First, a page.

In 2000, Gisele Bundchen’s body prompted nearly 36,000 Brazilian women to get breast enhancement surgeries.
I didn’t check that fact, but it sounds like something we humans would do — that is, see something a beautiful person has and then torture ourselves with the inequity of it all.
Mind you, I’m not judging. Trying to look as good as (or better than) other people is a legitimate pursuit, like mountaineering or building a ship in a bottle. Granted, neither of those particular pastimes will cause you to shake your head in teary defeat because, although you brought in a picture of Brooke Shields from her “Suddenly Susan” heyday, your high-priced hairdresser at a somewhat upscale salon in a kind of exclusive enclave of Boston made your highlights look as though they were done by Big Fredna at the state women’s prison, using her patented technique of mixing toilet water from her cell with Tang and Frito chili pie.
Never miss a local story.
(Sniff. This happened. To a friend. It was me.)
If life has taught us anything about, well, life, it’s that survival of the fairest can be far more grueling and a lot more intense than survival of the fittest. And while I’m sure there are certain challenges involved with gluing together tiny hulls in a glass enclosure or “surviving Mount Everest,” no one has ever cried alone on a cat-fur-covered duvet, clutching her Oprah “Who Am I?” journal because she fell short of either of those things.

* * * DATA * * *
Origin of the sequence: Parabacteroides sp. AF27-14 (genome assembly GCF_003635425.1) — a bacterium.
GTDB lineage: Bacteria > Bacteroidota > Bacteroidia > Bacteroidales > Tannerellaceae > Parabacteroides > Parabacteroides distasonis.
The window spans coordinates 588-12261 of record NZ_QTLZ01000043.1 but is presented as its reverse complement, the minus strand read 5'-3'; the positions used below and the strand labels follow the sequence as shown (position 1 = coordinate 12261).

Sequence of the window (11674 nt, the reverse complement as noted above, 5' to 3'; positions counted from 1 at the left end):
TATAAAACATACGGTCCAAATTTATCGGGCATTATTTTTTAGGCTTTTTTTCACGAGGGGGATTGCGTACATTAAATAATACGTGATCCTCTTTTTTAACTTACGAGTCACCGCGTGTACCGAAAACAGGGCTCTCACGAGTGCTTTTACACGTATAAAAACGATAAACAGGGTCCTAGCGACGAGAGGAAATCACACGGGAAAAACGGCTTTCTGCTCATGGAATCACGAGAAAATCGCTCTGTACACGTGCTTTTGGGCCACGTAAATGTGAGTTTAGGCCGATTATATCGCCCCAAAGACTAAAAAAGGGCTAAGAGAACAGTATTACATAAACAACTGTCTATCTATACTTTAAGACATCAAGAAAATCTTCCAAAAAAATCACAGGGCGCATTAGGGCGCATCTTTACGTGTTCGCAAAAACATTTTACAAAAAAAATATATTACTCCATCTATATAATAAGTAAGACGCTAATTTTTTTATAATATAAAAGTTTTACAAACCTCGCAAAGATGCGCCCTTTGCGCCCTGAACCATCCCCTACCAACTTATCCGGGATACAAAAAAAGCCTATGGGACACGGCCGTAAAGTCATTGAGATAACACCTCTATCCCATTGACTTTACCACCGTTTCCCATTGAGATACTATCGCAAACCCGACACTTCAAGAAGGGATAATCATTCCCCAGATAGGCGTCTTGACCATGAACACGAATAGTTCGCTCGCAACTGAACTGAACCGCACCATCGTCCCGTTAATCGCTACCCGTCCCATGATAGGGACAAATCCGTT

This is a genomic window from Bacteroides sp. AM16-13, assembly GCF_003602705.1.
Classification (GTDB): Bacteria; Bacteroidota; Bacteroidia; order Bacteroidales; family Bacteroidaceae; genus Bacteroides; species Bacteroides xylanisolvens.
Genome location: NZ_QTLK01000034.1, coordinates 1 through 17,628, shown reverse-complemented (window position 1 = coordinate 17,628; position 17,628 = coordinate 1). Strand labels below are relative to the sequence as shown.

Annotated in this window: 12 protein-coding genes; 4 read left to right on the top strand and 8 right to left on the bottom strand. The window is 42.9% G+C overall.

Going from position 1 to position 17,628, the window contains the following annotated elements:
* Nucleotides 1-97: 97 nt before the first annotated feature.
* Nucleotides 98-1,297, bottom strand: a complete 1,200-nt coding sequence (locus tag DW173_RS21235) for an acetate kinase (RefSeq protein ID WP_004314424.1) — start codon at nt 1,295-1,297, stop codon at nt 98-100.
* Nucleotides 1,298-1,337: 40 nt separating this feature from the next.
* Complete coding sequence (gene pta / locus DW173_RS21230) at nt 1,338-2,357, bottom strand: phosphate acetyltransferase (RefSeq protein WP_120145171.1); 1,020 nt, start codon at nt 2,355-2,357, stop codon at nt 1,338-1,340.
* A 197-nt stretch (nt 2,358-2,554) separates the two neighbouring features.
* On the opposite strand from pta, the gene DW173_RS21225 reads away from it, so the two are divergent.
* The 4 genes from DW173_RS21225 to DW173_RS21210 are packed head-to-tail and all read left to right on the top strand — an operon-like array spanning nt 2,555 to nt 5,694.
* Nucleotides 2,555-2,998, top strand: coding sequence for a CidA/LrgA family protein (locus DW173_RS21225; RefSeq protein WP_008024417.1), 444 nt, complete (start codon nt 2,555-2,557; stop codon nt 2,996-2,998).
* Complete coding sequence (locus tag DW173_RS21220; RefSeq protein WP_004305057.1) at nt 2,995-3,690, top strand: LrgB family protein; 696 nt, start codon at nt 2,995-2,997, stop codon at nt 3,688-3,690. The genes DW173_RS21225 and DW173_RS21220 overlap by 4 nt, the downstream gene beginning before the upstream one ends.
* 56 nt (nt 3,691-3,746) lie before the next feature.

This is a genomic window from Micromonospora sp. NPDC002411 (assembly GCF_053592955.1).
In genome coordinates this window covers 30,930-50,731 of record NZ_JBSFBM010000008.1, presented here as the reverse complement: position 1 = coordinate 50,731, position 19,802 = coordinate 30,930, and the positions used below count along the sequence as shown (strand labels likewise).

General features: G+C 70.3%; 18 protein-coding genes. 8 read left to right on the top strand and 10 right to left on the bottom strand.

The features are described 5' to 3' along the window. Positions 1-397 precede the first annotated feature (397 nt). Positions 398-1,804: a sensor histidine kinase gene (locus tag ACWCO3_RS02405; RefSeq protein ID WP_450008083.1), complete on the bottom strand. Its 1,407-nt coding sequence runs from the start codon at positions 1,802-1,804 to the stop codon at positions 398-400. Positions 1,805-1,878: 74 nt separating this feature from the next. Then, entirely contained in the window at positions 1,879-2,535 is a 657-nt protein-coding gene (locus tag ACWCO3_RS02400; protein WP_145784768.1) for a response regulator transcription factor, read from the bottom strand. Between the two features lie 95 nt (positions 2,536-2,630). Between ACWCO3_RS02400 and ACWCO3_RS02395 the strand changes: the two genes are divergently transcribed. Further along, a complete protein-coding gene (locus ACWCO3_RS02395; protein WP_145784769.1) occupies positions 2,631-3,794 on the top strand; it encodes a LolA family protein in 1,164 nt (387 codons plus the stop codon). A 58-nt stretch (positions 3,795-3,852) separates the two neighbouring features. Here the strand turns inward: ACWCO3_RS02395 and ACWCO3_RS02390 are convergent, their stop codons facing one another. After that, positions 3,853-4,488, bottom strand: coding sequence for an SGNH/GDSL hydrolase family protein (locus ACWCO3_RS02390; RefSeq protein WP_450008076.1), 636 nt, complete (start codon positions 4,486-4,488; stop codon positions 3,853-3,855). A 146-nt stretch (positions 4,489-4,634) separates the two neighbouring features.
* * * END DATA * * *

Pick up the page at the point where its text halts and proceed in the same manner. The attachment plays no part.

Oh, I know. It’s all so glum and isn’t there some “Love Your Inside You!” advice to heed? Or a song about self-actualization we can draw inspiration from? Maybe, but the only real antidote to unattainable beauty seems to be this: cattiness and glee over celebrity inadequacies.
I’m not saying I want our society’s epitaph to be “You look puffy, Ashley Judd. RIP Your original face.” We’re all much better than that, naturally. But occasionally taking pleasure in Kim Kardashian’s psoriasis or Paris Hilton’s wonky eye or Betty White’s irreversible case of natural aging ... well, what can I say? It’s what works.
I’m not alone on this, either. I recently witnessed two very attractive, fit-looking 50-something-year-old women hold up the line at Kroger because they were eagerly flipping through the National Enquirer’s “Extreme Celebrity Flaws” issue. “Oh my goodness! Even I look better than that!,” one of them said — as if seeing a lumpy actress in a bathing suit was the affirmation she needed to know that things are actually OK on her beachfront.
My own schadenfreude came out two weekends ago when watching Episode 2 of this season’s “Mad Men.” Who knew Betty Draper was going to be shoving Bugles into such a portly face? It was a terrific moment in television and a revelation for her character, whose struggles might become a little more relatable with all that extra “real woman” luggage.
But really, it wasn’t so much about Betty as it was about getting to see the perfect-looking actress who plays Betty wearing a fat suit and staring down her food like it was her boyfriend. It had me screaming at the TV.
"Eat that sundae, January Jones! Eat every last bit of it ... you chubbo!"
Liz Farrell is the editor of Lowcountry Current. Follow her at twitter.com/elizfarrell.